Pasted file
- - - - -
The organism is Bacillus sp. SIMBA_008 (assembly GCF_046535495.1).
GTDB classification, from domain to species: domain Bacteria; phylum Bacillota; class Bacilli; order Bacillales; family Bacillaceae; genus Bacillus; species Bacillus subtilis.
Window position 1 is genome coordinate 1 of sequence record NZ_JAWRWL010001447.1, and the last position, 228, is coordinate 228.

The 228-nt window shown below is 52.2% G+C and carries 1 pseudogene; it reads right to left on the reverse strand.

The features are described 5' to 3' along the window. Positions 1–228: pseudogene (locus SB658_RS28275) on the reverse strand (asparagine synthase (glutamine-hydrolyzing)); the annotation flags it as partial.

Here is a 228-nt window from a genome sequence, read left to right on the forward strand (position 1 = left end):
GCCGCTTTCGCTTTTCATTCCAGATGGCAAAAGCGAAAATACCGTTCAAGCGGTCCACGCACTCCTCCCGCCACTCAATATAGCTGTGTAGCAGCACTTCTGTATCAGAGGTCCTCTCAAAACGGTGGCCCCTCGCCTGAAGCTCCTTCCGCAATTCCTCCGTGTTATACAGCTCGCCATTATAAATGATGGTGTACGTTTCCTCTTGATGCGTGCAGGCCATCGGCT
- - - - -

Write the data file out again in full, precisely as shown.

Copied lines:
The organism is Bacillus sp. SIMBA_008 (assembly GCF_046535495.1).
GTDB classification, from domain to species: domain Bacteria; phylum Bacillota; class Bacilli; order Bacillales; family Bacillaceae; genus Bacillus; species Bacillus subtilis.
Window position 1 is genome coordinate 1 of sequence record NZ_JAWRWL010001447.1, and the last position, 228, is coordinate 228.

The 228-nt window shown below is 52.2% G+C and carries 1 pseudogene; it reads right to left on the reverse strand.

The features are described 5' to 3' along the window. Positions 1–228: pseudogene (locus SB658_RS28275) on the reverse strand (asparagine synthase (glutamine-hydrolyzing)); the annotation flags it as partial.

Here is a 228-nt window from a genome sequence, read left to right on the forward strand (position 1 = left end):
GCCGCTTTCGCTTTTCATTCCAGATGGCAAAAGCGAAAATACCGTTCAAGCGGTCCACGCACTCCTCCCGCCACTCAATATAGCTGTGTAGCAGCACTTCTGTATCAGAGGTCCTCTCAAAACGGTGGCCCCTCGCCTGAAGCTCCTTCCGCAATTCCTCCGTGTTATACAGCTCGCCATTATAAATGATGGTGTACGTTTCCTCTTGATGCGTGCAGGCCATCGGCT